LOUISVILLE, Ky. (WDRB) – Passport Health Plan, the nonprofit that manages Medicaid benefits in the Louisville region, will likely be out of business by “late summer or early fall” because of rate cuts imposed by the state, Passport CEO Mark Carter said Monday.
“We’re losing $12 million a month and we can’t keep doing that,” Carter said in an interview.
Carter sat down with WDRB hours after two top officials in the administration of Republican Gov. Matt Bevin showed up uninvited to a news conference hosted by U.S. Rep. John Yarmuth, D-Louisville, in which locally elected Democrats denounced the state’s treatment of Passport.
Adam Meier, secretary of the state Cabinet for Health & Family Services, and Scott Brinkman’s, Bevin’s executive cabinet secretary, said during the event and to reporters afterwards that they have no agenda against Passport, that the rates paid in Louisville region are based on sound data and that Passport needs to look in the mirror to fix its problems.
“There is nothing that we gain by having them go out of business,” Meier told reporters following the event. “If they go out of business, we are going to have to find other (insurance companies) to take on all that; that’s a big administrative lift for us.”
Brinkman told the crowd gathered at the press conference that state officials would be willing to hold a “public hearing” with open participation, including experts from the state and Passport, to discuss how the Medicaid payments Passport receives were set.
“We want to get to the bottom of this and clear up the rhetoric and just explain the whole process,” Brinkman said.
But in the interview, Carter said it’s the state health officials who have refused to engage with Passport since the rate cuts were first disclosed in mid-2018.
“We have never had a counter-proposal. Not one,” he said. “So, to get to a solution, you have to sit down together with an objective of solving the problem. And that’s all we’re really looking for.”
At issue is the Bevin administration’s move last year to consolidate the state’s Medicaid regions from five to two.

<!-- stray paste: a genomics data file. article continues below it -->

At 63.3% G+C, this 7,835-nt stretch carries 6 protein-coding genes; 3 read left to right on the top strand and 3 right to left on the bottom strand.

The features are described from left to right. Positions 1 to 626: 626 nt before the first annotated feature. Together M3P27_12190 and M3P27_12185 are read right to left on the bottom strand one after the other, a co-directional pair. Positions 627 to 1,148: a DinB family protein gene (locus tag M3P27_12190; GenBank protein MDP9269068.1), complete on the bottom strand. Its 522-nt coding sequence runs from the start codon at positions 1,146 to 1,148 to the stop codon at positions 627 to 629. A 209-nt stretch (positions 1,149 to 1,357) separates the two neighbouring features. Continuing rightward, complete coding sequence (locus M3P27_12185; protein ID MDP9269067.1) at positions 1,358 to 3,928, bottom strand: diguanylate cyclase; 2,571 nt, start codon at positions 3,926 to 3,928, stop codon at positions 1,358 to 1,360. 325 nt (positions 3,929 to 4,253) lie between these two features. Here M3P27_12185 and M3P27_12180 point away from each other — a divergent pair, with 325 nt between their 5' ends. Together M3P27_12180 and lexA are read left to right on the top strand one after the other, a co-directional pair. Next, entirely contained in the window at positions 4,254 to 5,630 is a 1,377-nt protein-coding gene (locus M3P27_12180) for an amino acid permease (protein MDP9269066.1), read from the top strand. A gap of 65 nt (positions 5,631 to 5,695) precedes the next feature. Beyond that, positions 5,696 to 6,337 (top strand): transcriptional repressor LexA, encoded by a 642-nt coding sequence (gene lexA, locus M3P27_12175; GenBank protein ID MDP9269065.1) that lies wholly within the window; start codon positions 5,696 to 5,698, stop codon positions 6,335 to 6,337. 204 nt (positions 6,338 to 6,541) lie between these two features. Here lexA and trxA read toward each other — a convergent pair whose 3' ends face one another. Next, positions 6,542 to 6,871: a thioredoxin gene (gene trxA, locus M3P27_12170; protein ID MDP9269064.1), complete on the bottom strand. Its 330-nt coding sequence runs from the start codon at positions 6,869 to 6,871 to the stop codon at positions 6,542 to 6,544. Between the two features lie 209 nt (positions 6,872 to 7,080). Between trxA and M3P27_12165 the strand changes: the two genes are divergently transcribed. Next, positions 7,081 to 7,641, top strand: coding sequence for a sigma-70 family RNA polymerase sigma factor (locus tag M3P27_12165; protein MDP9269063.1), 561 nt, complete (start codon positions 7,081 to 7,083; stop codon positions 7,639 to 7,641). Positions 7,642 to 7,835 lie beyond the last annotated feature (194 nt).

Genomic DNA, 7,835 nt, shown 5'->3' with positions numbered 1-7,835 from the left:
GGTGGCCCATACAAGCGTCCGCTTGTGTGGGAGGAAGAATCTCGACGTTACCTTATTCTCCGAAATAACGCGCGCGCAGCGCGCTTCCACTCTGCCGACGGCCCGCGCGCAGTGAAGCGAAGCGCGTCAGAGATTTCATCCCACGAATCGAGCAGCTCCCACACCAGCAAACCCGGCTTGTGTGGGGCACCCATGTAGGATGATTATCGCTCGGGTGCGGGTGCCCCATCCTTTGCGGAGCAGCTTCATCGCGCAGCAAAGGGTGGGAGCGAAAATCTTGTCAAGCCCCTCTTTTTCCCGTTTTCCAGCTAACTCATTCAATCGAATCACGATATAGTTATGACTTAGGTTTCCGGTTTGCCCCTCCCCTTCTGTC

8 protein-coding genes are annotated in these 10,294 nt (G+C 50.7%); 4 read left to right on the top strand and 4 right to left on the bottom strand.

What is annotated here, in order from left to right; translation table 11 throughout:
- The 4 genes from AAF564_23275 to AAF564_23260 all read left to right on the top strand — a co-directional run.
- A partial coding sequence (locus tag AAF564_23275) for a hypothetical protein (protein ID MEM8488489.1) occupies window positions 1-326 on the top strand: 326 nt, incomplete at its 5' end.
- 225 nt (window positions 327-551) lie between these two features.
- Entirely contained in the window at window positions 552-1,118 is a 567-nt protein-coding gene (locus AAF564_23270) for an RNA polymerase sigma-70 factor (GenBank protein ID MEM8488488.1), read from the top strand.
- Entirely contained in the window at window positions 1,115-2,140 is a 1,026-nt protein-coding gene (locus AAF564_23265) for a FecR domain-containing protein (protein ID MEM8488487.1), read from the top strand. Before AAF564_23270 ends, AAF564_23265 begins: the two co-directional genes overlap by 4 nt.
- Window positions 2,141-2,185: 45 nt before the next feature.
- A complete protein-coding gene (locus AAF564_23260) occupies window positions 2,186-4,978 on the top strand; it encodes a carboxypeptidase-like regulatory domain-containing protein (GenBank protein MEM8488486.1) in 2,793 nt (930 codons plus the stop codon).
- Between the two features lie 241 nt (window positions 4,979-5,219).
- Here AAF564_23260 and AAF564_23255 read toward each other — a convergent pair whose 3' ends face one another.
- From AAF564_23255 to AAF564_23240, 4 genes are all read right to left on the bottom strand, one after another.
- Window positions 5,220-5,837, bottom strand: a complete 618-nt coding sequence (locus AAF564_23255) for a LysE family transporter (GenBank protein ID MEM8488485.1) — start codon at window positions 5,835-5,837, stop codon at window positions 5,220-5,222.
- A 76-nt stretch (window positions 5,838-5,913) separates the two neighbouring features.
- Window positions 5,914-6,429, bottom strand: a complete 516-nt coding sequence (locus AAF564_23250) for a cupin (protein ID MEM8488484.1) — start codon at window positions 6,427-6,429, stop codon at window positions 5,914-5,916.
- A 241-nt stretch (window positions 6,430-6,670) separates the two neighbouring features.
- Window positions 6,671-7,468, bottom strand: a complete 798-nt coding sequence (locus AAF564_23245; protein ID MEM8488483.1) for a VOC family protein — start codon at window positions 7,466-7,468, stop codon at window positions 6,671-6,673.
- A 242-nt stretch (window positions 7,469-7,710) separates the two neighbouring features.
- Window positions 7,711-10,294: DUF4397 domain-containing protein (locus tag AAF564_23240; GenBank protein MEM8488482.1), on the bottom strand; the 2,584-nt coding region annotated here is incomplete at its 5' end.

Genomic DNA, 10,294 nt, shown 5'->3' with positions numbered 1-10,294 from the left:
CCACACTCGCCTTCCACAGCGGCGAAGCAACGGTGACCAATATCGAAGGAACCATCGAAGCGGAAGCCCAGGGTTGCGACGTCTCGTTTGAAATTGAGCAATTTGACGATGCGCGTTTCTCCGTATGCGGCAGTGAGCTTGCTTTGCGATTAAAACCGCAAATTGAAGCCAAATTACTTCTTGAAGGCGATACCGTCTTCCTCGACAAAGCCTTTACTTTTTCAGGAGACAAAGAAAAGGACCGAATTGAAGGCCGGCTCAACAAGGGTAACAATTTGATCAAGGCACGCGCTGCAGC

Region A includes the Louisville area, where Passport has 65 percent of the business, and Region B is the rest of the state. Payments in the Louisville region were cut by 4.1 percent, while they were raised 2.2 percent in the rest of the state, Passport has said.
On Monday, Brinkman said the change has been misinterpreted as a deliberate attack on Passport when in fact, other insurers operate in Region A and were not exempted from the cuts.
Passport is a 20-year-old nonprofit controlled by medical providers such as the University of Louisville hospital and doctors’ group, primary care clinic Family Health Centers and Norton Healthcare.
Passport is one of five “managed care organizations” – the others are big, for-profit insurers – that oversee Medicaid benefits for low-income people in Kentucky.
Passport has paused construction on a new headquarters in west Louisville – a move Carter said has already cost at least $3 million – and sued Bevin’s health cabinet to overturn the rate decision.
The west Louisville construction pause was among a handful of cost-cutting moves Passport announced last week to avert the threat of being seized by the state insurance department.
On Monday, Carter said those moves resulted in about $23 to $28 million in savings for the six months that will end June 30.
While Passport likely couldn’t last into the fall, a more pressing date looms, Carter said.
Passport’s contract with the state Medicaid department is renewable for one more year beginning July 1.
Carter said the contract would have to be mutually acceptable to Passport and the state, and neither may be able to accept the status quo.
“At the present run rate I am not sure (the Medicaid department) would want to renew our contract,” he said.
A state health cabinet spokesman did not immediately respond to a request for comment.